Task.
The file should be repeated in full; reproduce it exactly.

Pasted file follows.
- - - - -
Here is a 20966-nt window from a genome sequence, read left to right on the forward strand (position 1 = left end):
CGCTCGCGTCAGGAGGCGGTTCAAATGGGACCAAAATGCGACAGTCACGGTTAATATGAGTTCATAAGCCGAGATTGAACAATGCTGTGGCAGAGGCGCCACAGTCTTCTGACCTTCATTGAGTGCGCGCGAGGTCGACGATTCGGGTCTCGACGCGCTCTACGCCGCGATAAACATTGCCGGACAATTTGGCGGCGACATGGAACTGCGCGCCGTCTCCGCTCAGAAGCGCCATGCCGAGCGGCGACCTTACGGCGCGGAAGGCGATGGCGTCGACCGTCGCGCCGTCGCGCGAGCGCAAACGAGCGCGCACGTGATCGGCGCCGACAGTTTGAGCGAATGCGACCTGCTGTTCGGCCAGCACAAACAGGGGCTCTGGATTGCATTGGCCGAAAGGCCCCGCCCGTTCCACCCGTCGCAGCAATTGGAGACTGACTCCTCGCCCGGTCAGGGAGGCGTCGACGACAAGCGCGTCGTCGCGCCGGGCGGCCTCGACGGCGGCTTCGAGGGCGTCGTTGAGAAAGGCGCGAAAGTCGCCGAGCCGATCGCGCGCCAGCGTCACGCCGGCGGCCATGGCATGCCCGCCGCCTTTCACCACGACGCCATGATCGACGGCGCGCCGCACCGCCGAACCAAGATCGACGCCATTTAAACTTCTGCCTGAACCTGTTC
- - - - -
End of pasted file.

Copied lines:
Here is a 20966-nt window from a genome sequence, read left to right on the forward strand (position 1 = left end):
CGCTCGCGTCAGGAGGCGGTTCAAATGGGACCAAAATGCGACAGTCACGGTTAATATGAGTTCATAAGCCGAGATTGAACAATGCTGTGGCAGAGGCGCCACAGTCTTCTGACCTTCATTGAGTGCGCGCGAGGTCGACGATTCGGGTCTCGACGCGCTCTACGCCGCGATAAACATTGCCGGACAATTTGGCGGCGACATGGAACTGCGCGCCGTCTCCGCTCAGAAGCGCCATGCCGAGCGGCGACCTTACGGCGCGGAAGGCGATGGCGTCGACCGTCGCGCCGTCGCGCGAGCGCAAACGAGCGCGCACGTGATCGGCGCCGACAGTTTGAGCGAATGCGACCTGCTGTTCGGCCAGCACAAACAGGGGCTCTGGATTGCATTGGCCGAAAGGCCCCGCCCGTTCCACCCGTCGCAGCAATTGGAGACTGACTCCTCGCCCGGTCAGGGAGGCGTCGACGACAAGCGCGTCGTCGCGCCGGGCGGCCTCGACGGCGGCTTCGAGGGCGTCGTTGAGAAAGGCGCGAAAGTCGCCGAGCCGATCGCGCGCCAGCGTCACGCCGGCGGCCATGGCATGCCCGCCGCCTTTCACCACGACGCCATGATCGACGGCGCGCCGCACCGCCGAACCAAGATCGACGCCATTTAAACTTCTGCCTGAACCTGTTC